Ever since I came across Etsuko Yakushimaru’s lovely voice in Arakawa Under the Bridge, I resolved to find more of her songs. That quickly led me to her band Soutaiseiriron, with classy indie-pop tunes and addictive melodies.
There’s just something that bugs me.
My favorite album from the band is Chiffonism, which was their debut album from 2008. Their sound from that album is vastly different from what they sound now: from jangly guitars and slightly off-key vocals to ephemeral tones and melodious singing. I read all sorts of reviews online and they all slammed Chiffonism’s sound, ravaging it with all sorts of negative adjectives (the most damning of them being “uninspired”).
All I did was listen to Chiffonism more. Sure, the band sounds really raw, and the song composition leaves something to be desired, but I really dig Etsuko Yakushimaru’s Chiffonism voice, nasal and off-key and all. The playful bass and active guitar also compose the kind of music I love to listen all the time, and make no mistake–I loop this 15-minute album several times in a day.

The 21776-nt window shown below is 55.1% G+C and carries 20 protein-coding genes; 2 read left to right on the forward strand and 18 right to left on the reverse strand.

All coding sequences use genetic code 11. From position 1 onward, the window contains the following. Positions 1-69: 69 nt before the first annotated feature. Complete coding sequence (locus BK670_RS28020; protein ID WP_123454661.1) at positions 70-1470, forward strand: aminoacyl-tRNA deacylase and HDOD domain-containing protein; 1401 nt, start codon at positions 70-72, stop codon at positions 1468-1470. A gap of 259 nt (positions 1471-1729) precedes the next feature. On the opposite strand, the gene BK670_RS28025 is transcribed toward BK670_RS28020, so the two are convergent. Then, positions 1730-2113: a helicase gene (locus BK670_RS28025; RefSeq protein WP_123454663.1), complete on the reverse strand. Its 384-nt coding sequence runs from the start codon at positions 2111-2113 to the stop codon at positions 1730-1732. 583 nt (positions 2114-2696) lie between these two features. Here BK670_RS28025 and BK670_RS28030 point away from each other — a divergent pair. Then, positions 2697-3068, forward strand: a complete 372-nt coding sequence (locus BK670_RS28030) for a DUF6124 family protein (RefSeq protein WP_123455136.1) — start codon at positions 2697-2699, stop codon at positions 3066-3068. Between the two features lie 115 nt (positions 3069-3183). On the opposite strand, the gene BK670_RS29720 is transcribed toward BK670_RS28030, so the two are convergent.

Eureka! That was the missing link I sought. Looking beyond Takako’s kimoi-ness and Akiba’s obscure otaku pride, Tsugumi’s flawed singing charmed me in its earnestness. I’d like to think that was what Etsuko had in mind, back in 2008. I find that the lack of post-processing leaves her voice intact in all its abashed glory.
Well, that wasn’t much of a defense, but merely a cheesy rationalization. But at least I found something to help me sleep soundly at night. I needed it.
Regardless of their current style, Soutaiseiriron is still a band worth listening to. Make sure you try them out; I wish they did more The Smiths-inspired songs, though!